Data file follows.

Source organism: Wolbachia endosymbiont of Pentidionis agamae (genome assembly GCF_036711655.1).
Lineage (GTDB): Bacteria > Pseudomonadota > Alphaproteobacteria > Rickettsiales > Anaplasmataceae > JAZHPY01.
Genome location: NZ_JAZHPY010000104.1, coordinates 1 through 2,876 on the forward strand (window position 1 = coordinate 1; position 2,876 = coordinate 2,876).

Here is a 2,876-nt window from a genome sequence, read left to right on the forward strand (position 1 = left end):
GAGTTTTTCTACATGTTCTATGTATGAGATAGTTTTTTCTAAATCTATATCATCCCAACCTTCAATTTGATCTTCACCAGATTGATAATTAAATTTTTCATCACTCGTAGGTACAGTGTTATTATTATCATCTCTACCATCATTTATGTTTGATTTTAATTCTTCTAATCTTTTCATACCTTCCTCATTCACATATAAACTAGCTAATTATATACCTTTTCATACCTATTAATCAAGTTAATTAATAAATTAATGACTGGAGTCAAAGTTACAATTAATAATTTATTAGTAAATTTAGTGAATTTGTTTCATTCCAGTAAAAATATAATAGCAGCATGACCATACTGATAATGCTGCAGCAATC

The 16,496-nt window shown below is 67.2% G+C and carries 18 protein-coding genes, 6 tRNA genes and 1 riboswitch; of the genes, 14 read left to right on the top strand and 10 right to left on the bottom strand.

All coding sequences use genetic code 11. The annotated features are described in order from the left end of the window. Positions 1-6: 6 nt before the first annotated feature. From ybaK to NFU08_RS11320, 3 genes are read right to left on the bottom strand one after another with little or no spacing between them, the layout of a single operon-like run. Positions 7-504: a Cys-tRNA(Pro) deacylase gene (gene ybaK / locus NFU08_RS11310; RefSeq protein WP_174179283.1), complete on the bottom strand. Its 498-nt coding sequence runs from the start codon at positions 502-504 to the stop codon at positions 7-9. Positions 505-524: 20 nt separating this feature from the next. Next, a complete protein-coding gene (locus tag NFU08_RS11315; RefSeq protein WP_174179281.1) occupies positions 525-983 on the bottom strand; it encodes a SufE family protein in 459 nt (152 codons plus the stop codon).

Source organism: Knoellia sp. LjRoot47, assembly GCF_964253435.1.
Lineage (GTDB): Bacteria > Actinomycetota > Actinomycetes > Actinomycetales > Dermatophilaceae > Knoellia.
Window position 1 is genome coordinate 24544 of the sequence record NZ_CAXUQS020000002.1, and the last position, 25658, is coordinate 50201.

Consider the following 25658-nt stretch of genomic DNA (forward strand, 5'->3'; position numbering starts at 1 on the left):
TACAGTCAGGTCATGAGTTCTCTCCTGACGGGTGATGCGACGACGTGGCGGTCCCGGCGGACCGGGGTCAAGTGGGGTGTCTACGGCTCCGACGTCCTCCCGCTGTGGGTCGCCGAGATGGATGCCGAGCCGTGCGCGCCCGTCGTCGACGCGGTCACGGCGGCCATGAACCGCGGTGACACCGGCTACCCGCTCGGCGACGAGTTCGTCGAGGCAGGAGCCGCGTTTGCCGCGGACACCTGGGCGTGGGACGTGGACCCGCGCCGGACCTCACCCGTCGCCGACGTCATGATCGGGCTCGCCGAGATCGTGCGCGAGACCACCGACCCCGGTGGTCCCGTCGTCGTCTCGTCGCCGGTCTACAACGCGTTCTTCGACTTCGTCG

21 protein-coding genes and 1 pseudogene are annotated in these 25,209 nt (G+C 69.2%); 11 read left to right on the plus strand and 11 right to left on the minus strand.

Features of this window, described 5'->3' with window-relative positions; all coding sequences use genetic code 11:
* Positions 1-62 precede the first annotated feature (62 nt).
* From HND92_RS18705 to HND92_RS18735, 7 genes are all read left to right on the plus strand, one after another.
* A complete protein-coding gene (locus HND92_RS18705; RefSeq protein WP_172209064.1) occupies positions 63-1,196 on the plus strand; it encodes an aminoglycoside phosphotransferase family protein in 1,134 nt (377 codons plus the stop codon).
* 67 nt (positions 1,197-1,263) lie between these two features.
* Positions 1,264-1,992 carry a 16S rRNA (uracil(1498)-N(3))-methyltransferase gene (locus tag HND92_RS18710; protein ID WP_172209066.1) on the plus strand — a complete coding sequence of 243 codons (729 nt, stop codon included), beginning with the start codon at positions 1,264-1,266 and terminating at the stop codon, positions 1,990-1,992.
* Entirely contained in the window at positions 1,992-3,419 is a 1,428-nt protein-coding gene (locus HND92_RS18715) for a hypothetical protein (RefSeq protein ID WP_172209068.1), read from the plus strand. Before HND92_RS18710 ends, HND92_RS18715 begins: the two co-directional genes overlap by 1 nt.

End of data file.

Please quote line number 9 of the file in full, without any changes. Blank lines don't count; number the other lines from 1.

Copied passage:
Lineage (GTDB): Bacteria > Actinomycetota > Actinomycetes > Actinomycetales > Dermatophilaceae > Knoellia.